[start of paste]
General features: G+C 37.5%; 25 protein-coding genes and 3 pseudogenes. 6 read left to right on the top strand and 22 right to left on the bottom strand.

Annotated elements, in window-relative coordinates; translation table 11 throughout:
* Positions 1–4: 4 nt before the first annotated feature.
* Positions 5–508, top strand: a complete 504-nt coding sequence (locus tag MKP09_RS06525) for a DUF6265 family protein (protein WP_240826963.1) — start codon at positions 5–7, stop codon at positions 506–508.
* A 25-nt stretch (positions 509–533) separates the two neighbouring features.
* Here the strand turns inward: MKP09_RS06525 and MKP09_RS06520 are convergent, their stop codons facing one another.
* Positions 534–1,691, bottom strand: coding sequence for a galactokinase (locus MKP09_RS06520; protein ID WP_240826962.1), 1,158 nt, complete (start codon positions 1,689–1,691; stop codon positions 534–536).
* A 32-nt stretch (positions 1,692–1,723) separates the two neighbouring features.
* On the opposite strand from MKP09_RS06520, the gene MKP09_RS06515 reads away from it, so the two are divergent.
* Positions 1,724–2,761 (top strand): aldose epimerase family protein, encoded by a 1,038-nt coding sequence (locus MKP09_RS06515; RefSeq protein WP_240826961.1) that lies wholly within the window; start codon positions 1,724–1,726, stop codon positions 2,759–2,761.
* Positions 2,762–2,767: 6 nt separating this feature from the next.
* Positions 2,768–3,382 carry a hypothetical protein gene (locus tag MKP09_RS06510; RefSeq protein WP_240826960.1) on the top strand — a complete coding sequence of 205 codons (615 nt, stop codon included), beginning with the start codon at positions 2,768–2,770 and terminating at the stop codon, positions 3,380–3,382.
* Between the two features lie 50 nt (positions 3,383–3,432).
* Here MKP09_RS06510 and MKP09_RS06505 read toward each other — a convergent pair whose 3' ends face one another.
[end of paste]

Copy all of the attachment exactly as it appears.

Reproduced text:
General features: G+C 37.5%; 25 protein-coding genes and 3 pseudogenes. 6 read left to right on the top strand and 22 right to left on the bottom strand.

Annotated elements, in window-relative coordinates; translation table 11 throughout:
* Positions 1–4: 4 nt before the first annotated feature.
* Positions 5–508, top strand: a complete 504-nt coding sequence (locus tag MKP09_RS06525) for a DUF6265 family protein (protein WP_240826963.1) — start codon at positions 5–7, stop codon at positions 506–508.
* A 25-nt stretch (positions 509–533) separates the two neighbouring features.
* Here the strand turns inward: MKP09_RS06525 and MKP09_RS06520 are convergent, their stop codons facing one another.
* Positions 534–1,691, bottom strand: coding sequence for a galactokinase (locus MKP09_RS06520; protein ID WP_240826962.1), 1,158 nt, complete (start codon positions 1,689–1,691; stop codon positions 534–536).
* A 32-nt stretch (positions 1,692–1,723) separates the two neighbouring features.
* On the opposite strand from MKP09_RS06520, the gene MKP09_RS06515 reads away from it, so the two are divergent.
* Positions 1,724–2,761 (top strand): aldose epimerase family protein, encoded by a 1,038-nt coding sequence (locus MKP09_RS06515; RefSeq protein WP_240826961.1) that lies wholly within the window; start codon positions 1,724–1,726, stop codon positions 2,759–2,761.
* Positions 2,762–2,767: 6 nt separating this feature from the next.
* Positions 2,768–3,382 carry a hypothetical protein gene (locus tag MKP09_RS06510; RefSeq protein WP_240826960.1) on the top strand — a complete coding sequence of 205 codons (615 nt, stop codon included), beginning with the start codon at positions 2,768–2,770 and terminating at the stop codon, positions 3,380–3,382.
* Between the two features lie 50 nt (positions 3,383–3,432).
* Here MKP09_RS06510 and MKP09_RS06505 read toward each other — a convergent pair whose 3' ends face one another.